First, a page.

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Frizzell v. Szabo

IN THE UNITED STATES DISTRICT COURT FOR THE CENTRAL DISTRICT OF ILLINOIS SPRINGFIELD DIVISION


July 23, 2010

THOMAS FRIZZELL, PLAINTIFF,
v.
CARL SZABO AND SANGAMON COUNTY SHERIFF'S OFFICE, DEFENDANTS.

The opinion of the court was delivered by: Jeanne E. Scott, U.S. District Judge

OPINION

This matter comes before the Court on Defendants Sangamon County, Illinois, Sheriff's Department and Sangamon County Deputy Sheriff Carl Szabo's Post Trial Motions (d/e 71) and Plaintiff Thomas Frizzell's Rule 50(a) Motion for Judgment as a Matter of Law (d/e 73) and Rule 59 Motion for New Trial and/or To Alter the Judgment (d/e 72). On June 21, 2010, this Court began a jury trial on Frizzell's claims of false arrest and use of excessive force and Szabo's counterclaim for battery. On June 23, 2010, at the end of the trial, the jury returned verdicts: (1) in favor of the Frizzell on Szabo's battery claim, (2) in favor of the Defendants on Frizzell's false arrest claim, and (3) in favor of Frizzell on his excessive force claim. The jury awarded $1.00 to Frizzell in damages on the excessive force claim. No party seeks relief from the jury's verdict on the battery claim. All parties, however, seek relief from the jury's verdict on Frizzell's claims. For the reasons set forth below, the Motions are denied.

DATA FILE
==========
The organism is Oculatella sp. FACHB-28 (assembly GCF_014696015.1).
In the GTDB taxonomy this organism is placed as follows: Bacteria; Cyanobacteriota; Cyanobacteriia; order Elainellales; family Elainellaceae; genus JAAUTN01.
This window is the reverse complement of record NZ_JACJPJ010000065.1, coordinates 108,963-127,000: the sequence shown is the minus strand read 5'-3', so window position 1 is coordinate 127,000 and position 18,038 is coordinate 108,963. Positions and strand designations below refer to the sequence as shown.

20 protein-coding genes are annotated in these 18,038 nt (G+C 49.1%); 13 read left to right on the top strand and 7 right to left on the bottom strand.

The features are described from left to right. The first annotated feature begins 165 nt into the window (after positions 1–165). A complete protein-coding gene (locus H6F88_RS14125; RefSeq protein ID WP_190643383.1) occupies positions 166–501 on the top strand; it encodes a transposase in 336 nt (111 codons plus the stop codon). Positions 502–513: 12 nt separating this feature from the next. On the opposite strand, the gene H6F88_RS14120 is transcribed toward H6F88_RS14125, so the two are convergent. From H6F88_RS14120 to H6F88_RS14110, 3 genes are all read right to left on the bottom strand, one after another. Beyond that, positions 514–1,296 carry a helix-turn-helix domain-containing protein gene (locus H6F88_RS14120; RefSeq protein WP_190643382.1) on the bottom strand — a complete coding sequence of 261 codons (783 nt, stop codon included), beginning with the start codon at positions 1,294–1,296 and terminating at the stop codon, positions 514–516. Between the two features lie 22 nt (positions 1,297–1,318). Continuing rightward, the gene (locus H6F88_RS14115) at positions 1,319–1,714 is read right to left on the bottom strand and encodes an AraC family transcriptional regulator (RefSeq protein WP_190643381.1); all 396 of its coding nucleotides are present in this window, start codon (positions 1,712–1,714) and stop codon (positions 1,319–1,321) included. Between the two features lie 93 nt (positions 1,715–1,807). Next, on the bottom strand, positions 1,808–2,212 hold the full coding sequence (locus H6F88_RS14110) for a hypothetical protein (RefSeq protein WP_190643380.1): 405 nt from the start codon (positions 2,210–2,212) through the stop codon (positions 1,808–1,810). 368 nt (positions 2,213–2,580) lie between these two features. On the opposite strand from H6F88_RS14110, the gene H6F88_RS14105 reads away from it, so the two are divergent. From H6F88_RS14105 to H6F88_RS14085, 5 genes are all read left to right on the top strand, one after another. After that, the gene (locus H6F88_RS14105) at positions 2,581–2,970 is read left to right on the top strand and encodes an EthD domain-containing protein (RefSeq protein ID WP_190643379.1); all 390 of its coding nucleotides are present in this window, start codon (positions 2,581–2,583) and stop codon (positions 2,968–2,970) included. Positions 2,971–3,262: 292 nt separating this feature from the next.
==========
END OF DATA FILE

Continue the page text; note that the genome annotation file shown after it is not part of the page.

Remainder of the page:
Frizzell and the Defendants seek relief under Rules 50 and 59. Fed. R. Civ. P. 50(a), 59(a) & (e). For purposes of the Rule 50 Motions, the Court views the evidence in the light most favorable to the non-moving party. Erickson v. Wisconsin Dept. of Corrections, 469 F.3d 600, 601 (7th Cir. 2006). For purposes of the Rule 59 Motions, the Court views the evidence in the light most favorable to the prevailing party. Kapelanski v. Johnson, 390 F.3d 525, 530 (7th Cir. 2004). In considering the evidence for both Motions, the Court leaves issues of credibility and weight to the jury. Kapelanski, 390 F.3d at 530; Von der Ruhr v. Immtech Intern., Inc., 570 F.3d 858, 866 (7th Cir. 2009).